Thursday, November 18, 2010

Oh God My Job: Welfare Mentality Edition

Last week I had an interesting occurrence at work.

A van pulled up to one of the pumps and everyone trooped inside without getting gas, which in and of itself is not unusual. Plenty of people pre-pay. They wandered the store for a bit, and one of them finally came up to the counter.

"Can I use ya'lls phone?"

My coworker was watching the registers while I stocked some cigs in the display.

"Is it a local call?" She asked.

"Yes, it's a Denver number."

"I'm sorry, that's not local, we're not allowed."

"Oh." And the woman wandered away, and they conferred in the dining area.

They spread out and took up every table, making a general nuisance of themselves.

Shortly, another one of them walked up while I was the only one at the register, and I braced myself for an attempt at fooling me into thinking it was a local number.

I was pleasantly surprised that instead of asking for the phone, the young woman politely asked me to dial an 800 number for her. She spent a few minutes on the phone, then brought it back with thanks.

An hour later the phone rang and I answered, only to hear a recording. It was an automated notice from a motor club saying that their service would be there in fifteen minutes.

I let them know and went about my work until the local guy who gets those calls came in after doing their "service."

They'd been out of gas, and out of money. They had parked at a gas pump for a couple of hours, preventing anyone else from using that pump, and made a huge mess in the dining area. Aside from the one young lady who actually called the motor club, they showed a lack of manners and common courtesy that made me wish I was allowed to kick them out.

And when the guy showed up to fulfill their service call to the motor club, they demanded enough gas to get them to Denver.

The grin on his face when he related that he'd told them the motor club only allowed him to bring two gallons of gas was just slightly malicious.

That kind of welfare mentality is killing our country.

"I don't have the money for it, but someone owes it to me."

No, folks, they don't. All that's owed you is what you've earned, so get off your ass and take care of business. If you're driving from Texas to Denver, plan far enough ahead to be able to actually get there, and don't spend all of your money on snacks and toys to keep the screaming child quiet. Especially if they don't keep the screaming child quiet. When you need three trips to bring in the kid's toys from the van and I overhear you saying "But Baby this one is NEW we just got it the last time we stopped, you can't be bored with it yet" on three separate occasions while holding different toys, then it's pretty clear to me that your money management skills are lacking.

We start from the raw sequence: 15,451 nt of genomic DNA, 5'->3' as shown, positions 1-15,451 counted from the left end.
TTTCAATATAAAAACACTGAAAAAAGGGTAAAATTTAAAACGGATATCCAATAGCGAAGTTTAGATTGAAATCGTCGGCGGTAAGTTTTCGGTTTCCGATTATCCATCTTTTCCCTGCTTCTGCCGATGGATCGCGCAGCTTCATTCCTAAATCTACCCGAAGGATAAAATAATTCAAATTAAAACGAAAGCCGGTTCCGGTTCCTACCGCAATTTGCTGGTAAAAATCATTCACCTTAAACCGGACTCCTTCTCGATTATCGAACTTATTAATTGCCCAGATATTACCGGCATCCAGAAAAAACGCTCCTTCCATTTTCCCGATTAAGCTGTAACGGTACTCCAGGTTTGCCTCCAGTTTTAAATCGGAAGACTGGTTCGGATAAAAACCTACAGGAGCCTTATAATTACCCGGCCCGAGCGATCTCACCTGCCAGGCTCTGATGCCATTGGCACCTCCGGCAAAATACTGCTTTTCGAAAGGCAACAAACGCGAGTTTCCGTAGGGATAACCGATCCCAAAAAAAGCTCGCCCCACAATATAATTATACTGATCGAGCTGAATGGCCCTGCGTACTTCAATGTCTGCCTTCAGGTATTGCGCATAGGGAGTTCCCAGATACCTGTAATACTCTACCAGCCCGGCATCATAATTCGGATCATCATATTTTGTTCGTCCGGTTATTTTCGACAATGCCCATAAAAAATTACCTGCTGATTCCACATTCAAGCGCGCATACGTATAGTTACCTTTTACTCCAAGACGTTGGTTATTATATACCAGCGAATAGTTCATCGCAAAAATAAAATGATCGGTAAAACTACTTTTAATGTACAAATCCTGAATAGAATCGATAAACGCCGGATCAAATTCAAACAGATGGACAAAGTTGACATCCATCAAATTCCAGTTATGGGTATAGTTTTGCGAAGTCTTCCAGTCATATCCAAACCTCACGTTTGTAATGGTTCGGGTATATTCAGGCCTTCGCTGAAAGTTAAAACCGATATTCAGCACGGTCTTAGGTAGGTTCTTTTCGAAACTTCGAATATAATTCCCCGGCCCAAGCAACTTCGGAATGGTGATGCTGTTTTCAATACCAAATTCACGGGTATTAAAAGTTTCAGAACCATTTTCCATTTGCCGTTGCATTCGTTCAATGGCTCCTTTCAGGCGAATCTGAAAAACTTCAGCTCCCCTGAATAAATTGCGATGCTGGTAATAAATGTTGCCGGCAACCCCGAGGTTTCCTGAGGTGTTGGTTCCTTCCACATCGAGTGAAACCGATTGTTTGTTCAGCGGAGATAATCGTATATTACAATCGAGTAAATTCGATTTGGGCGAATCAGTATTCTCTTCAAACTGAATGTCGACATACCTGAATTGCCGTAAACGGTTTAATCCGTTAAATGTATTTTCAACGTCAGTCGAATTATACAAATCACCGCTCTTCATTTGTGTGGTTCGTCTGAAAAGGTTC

I'm disappointed in humanity.

14 comments:

cybrus said...

Not only their money management skills but their child rearing skills.

Crucis said...

My wife operates a free clothing store for our church. They've been serving folks for three years. On the average, once a month, someone will come in and ask for money instead of clothes. They don't understand why they're shown the door.

The store receives a lot of donations. When the place isn't open, they'll leave clothes in plastic bags by the door. Inevitably, someone will come by and take the bags. Folks call us all the time that someone is stealing the clothes. We don't really care 'cause we're going to give them away anyway---after we launder them. Some of the clothes comes in nastily.

It's too much trouble to come in when the store if open for clean clothes when it's easier to steal dirty ones!

DaddyBear said...

I saw this a lot when I was working security for concerts. "Can I just come in and stand in the foyer?" was a close second to "Can I go out and smoke and then bring in my buddies?"

Some people just weren't raised right.

Ruth said...